5 Things You May Not Know About French Cooking

Chicken Calvados

By Wini Moranville

I’m often surprised how many people assume that French cooking is complicated, time-consuming, and expensive. After spending nearly 20 summers cooking and eating in France, I’ve come to the conclusion that that simply isn’t so. I wrote a book about it: The Bonne Femme Cookbook: Simple, Splendid Food That French Women Cook Every Day.

For a taste of what the book—and everyday French home cooking—is all about, I thought I’d share five things some cooks might not know about French cooking.

1.  You can get a great, true-to-France meal on the table in 30 minutes.

chicken calvados with red apple slices, cream sauce, rice, and brussel sprouts

After all, most French women have no more time to spend in the kitchen than North American women do. One way they bring quick meals to the table is through the Sauté-Deglaze-Serve method of cooking: You simply sauté the night’s meat, then deglaze the pan with wine and/or broth and add a few easy-to-find ingredients—grapes or celery root here, sweet potatoes or apples there—herbs almost everywhere—for a fresh, vivid, true-to-France pan sauce. Below, I offer one fine example; there are many more in the book.

2.  The French love pasta as much as the rest of us do.

Market day Tagliatelle from Le Bonne Femme | TheCulinaryTravelGuide.com

Most of us trace our love for pasta to the Italians, but the French, too, often use it to bring quick, nourishing meals to the table on a busy night. Of course, they put their own spins on the dish, by using quintessential French ingredients, like shallots, fines herbes, and their favorite French cheeses. Case in point: My Market Day Tagliatelle with Goat Cheese, pictured above.

 3. French home cooks cheat now and then.

French women don’t always cook from scratch any more than we do. Pie and tart pastry, store-bought pasta sauces, purchased chicken broths, pre-roasted beets—the list of French convenience products is as long as ours. But this is key: If you’re going to cheat, use the highest-quality shortcuts you can find. For example, note in the above photo, the pastries are made with “pur buerre”—pure butter.  When I buy purchased pizza dough for one of the French pizzas in my book, I buy it from an artisan bread baker in town.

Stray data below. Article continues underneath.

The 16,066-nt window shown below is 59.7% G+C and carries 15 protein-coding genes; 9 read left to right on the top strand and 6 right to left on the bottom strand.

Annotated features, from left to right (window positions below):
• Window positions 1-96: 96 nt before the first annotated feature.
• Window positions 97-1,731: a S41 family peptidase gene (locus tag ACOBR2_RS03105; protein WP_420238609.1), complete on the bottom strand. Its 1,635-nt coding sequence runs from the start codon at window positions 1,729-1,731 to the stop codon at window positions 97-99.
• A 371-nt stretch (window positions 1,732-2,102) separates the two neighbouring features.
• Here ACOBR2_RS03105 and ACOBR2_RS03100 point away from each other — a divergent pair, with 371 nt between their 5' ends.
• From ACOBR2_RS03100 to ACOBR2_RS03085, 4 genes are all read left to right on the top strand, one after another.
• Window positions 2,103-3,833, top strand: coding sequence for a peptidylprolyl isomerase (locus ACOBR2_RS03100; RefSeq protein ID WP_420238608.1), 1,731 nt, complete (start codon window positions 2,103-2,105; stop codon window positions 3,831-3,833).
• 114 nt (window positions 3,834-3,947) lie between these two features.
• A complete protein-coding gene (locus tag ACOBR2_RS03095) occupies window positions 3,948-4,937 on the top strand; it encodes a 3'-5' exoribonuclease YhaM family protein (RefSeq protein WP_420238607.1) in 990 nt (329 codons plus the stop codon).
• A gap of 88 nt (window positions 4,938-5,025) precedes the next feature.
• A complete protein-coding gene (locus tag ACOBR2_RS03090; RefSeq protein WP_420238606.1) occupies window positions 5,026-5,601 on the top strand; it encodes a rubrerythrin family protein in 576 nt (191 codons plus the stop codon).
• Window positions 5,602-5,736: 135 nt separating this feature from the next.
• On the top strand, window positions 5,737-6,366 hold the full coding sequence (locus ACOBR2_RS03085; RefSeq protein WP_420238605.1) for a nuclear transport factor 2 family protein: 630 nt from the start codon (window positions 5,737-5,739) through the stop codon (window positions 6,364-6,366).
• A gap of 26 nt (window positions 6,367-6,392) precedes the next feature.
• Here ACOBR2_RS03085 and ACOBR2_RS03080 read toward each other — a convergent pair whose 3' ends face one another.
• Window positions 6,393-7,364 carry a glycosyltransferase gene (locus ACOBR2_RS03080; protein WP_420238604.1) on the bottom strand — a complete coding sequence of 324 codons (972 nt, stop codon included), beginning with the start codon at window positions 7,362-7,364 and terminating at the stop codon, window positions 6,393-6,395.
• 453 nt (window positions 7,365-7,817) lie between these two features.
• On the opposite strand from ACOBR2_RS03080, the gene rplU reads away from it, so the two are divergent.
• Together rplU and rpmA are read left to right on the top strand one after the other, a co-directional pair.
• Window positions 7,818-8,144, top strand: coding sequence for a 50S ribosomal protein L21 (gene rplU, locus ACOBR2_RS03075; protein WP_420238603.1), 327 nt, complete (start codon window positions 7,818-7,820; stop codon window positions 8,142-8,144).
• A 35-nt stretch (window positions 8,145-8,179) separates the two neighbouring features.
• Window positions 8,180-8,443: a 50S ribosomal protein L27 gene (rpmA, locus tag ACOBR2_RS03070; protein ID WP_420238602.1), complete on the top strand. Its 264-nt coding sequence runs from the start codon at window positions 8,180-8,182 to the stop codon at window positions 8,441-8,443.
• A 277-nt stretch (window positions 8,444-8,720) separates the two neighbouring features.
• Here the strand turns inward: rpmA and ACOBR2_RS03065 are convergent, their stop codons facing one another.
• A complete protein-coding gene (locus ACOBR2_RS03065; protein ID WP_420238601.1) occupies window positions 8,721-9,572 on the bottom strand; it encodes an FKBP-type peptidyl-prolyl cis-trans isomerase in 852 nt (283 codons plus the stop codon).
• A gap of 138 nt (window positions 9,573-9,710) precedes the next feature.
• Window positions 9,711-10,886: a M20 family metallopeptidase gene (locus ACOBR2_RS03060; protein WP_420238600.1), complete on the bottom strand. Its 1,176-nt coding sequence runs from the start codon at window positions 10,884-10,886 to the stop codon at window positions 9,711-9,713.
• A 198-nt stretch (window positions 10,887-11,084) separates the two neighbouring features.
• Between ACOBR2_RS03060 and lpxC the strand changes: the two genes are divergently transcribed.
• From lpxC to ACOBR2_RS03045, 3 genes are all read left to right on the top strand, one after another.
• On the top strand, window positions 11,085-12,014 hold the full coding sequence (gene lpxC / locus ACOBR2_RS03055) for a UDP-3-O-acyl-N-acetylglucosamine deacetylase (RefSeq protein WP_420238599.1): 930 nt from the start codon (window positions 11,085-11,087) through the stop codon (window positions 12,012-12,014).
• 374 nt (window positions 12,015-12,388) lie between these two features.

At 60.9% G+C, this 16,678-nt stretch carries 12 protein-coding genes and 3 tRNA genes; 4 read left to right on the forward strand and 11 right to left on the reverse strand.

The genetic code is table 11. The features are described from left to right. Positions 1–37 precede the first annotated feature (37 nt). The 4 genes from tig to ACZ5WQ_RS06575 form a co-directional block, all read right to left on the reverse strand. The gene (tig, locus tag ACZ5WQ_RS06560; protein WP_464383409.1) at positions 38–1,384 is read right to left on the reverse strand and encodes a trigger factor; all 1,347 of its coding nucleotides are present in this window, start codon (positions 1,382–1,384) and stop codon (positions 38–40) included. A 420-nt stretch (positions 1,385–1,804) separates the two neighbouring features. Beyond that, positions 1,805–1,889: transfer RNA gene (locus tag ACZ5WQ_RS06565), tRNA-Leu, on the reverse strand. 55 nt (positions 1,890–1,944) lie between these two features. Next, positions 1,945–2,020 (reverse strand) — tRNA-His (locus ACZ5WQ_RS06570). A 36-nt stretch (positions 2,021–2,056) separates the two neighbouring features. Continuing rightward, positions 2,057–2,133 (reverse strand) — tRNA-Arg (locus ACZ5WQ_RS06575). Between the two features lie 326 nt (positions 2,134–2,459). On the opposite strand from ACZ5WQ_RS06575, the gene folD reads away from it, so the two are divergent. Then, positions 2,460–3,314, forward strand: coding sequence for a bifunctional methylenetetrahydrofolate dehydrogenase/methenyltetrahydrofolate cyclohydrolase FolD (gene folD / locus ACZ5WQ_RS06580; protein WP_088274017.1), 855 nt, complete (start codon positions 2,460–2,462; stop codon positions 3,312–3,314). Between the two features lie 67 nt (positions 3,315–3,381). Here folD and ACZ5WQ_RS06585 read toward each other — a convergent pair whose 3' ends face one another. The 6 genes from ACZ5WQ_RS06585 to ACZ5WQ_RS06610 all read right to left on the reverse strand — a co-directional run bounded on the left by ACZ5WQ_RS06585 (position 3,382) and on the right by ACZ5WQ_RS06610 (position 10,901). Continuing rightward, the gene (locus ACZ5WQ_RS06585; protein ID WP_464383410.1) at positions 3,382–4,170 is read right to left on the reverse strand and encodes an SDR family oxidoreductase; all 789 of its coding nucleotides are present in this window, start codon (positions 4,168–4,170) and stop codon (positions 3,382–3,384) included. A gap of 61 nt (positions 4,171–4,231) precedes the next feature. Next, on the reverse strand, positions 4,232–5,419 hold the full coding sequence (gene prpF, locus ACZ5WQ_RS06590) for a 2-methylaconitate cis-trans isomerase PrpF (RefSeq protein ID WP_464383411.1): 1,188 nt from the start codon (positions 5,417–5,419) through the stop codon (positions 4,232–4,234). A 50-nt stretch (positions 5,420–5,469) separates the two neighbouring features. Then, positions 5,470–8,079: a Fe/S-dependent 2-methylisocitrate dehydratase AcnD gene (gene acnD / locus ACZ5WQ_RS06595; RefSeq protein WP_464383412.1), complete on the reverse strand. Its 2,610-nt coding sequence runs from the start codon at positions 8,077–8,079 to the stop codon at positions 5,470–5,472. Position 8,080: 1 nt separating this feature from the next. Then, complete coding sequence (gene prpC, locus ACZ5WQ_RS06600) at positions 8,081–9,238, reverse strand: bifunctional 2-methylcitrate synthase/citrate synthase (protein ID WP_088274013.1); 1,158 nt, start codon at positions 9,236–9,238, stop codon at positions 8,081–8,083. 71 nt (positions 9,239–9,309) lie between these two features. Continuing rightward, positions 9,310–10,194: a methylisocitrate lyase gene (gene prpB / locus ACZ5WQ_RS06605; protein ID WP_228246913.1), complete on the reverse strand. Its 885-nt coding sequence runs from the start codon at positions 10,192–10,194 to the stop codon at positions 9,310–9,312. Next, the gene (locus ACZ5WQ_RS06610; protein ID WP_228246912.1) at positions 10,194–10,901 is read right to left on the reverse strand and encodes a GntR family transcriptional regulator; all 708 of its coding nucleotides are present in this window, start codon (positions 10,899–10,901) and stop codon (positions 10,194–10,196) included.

4.  It’s not all about butter and cream.

French cooks get a bad rap for plunking a lot of butter and cream in their recipes and indeed, some classic recipes call for this. But much contemporary French cooking uses less butter than in years gone by, allowing the purity of ingredients to star. Following suit, most of my recipes call on no more than 1 tablespoon butter per person, and quite often, much less than that.

And many contemporary recipes, such as the Roasted Shrimp and Green Lentil Salad, showcase great foods without any butter at all.

5. French home cooks can be very thrifty.

Tartine with Brie and Salami from Le Bonne Femme | TheCulinaryTravelGuide.com

French home cooks aren’t out chasing down foie gras and truffles every week; in fact, they often cook with the “deal of the day” in mind; that is, they go to the market, see what’s on sale, then make dinner around that item.  They’re also masters at “l’art d’accomoder les restes”—the art of accommodating leftovers. The above Tartine with Brie and Salami, for example, is a fun way to use up party extras, such as olives, cheese, and charcuterie.

P.S.: You can find me on facebook at Chez Bonne Femme or on twitter @winimoranville. Cheers!

Here’s a recipe to start you on the Bonne Femme way of life: https://theculinarytravelguide.com/chicken-normandy/


  • I am a mom of 2 who travels a lot for work (I work in the event/conference/tradeshow industry). I grew up  and currently live in Northern California.

4 thoughts on “5 Things You May Not Know About French Cooking

    • Laura Leigh Goyer says:

      Hi Ken – I’d love to hear what you think of it if you do.

      I’m looking forward to seeing what you and Jody have in store for us this week (and I have my fingers crossed that it does not include a pumpkin)

      Cheers 🙂

  1. trishworth says:

    This was a great read, Laura. (Your post, that is.) It’s true, it’s the high quality ingredients that matter. And if you buy them in France, and cook them in France, they taste even better.

    • Laura Leigh Goyer says:

      Hi Trish,

      I know what you mean. Every time I tried something new in Paris it seemed like the next sentence out of my mouth was “That’s the best {jnsert food here} I’ve ever tasted”! The cheeses, the yogurt, the fruit, the bread, the pastries…

      I’m glad you enjoyed Wini’s guest post 🙂

      Have a great weekend,

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